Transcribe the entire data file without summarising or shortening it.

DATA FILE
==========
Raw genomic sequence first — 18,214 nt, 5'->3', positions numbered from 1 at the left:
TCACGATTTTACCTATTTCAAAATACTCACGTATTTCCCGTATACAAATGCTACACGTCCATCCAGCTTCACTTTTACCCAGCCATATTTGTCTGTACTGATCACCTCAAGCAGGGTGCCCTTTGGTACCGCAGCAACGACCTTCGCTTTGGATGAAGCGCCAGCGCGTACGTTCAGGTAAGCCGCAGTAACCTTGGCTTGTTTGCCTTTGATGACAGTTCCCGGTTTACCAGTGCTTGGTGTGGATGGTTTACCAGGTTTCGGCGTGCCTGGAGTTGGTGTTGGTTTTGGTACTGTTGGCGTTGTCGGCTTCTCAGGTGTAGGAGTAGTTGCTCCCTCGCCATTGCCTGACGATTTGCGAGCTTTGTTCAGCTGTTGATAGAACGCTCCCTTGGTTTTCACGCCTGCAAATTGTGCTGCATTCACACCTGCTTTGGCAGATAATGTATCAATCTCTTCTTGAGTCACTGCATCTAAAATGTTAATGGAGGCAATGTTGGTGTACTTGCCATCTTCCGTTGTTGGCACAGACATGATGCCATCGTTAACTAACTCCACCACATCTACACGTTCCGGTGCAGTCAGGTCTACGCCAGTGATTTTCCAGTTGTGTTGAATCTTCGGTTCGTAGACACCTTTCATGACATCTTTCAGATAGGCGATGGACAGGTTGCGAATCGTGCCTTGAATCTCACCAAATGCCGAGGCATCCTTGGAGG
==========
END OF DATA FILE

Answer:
Raw genomic sequence first — 18,214 nt, 5'->3', positions numbered from 1 at the left:
TCACGATTTTACCTATTTCAAAATACTCACGTATTTCCCGTATACAAATGCTACACGTCCATCCAGCTTCACTTTTACCCAGCCATATTTGTCTGTACTGATCACCTCAAGCAGGGTGCCCTTTGGTACCGCAGCAACGACCTTCGCTTTGGATGAAGCGCCAGCGCGTACGTTCAGGTAAGCCGCAGTAACCTTGGCTTGTTTGCCTTTGATGACAGTTCCCGGTTTACCAGTGCTTGGTGTGGATGGTTTACCAGGTTTCGGCGTGCCTGGAGTTGGTGTTGGTTTTGGTACTGTTGGCGTTGTCGGCTTCTCAGGTGTAGGAGTAGTTGCTCCCTCGCCATTGCCTGACGATTTGCGAGCTTTGTTCAGCTGTTGATAGAACGCTCCCTTGGTTTTCACGCCTGCAAATTGTGCTGCATTCACACCTGCTTTGGCAGATAATGTATCAATCTCTTCTTGAGTCACTGCATCTAAAATGTTAATGGAGGCAATGTTGGTGTACTTGCCATCTTCCGTTGTTGGCACAGACATGATGCCATCGTTAACTAACTCCACCACATCTACACGTTCCGGTGCAGTCAGGTCTACGCCAGTGATTTTCCAGTTGTGTTGAATCTTCGGTTCGTAGACACCTTTCATGACATCTTTCAGATAGGCGATGGACAGGTTGCGAATCGTGCCTTGAATCTCACCAAATGCCGAGGCATCCTTGGAGG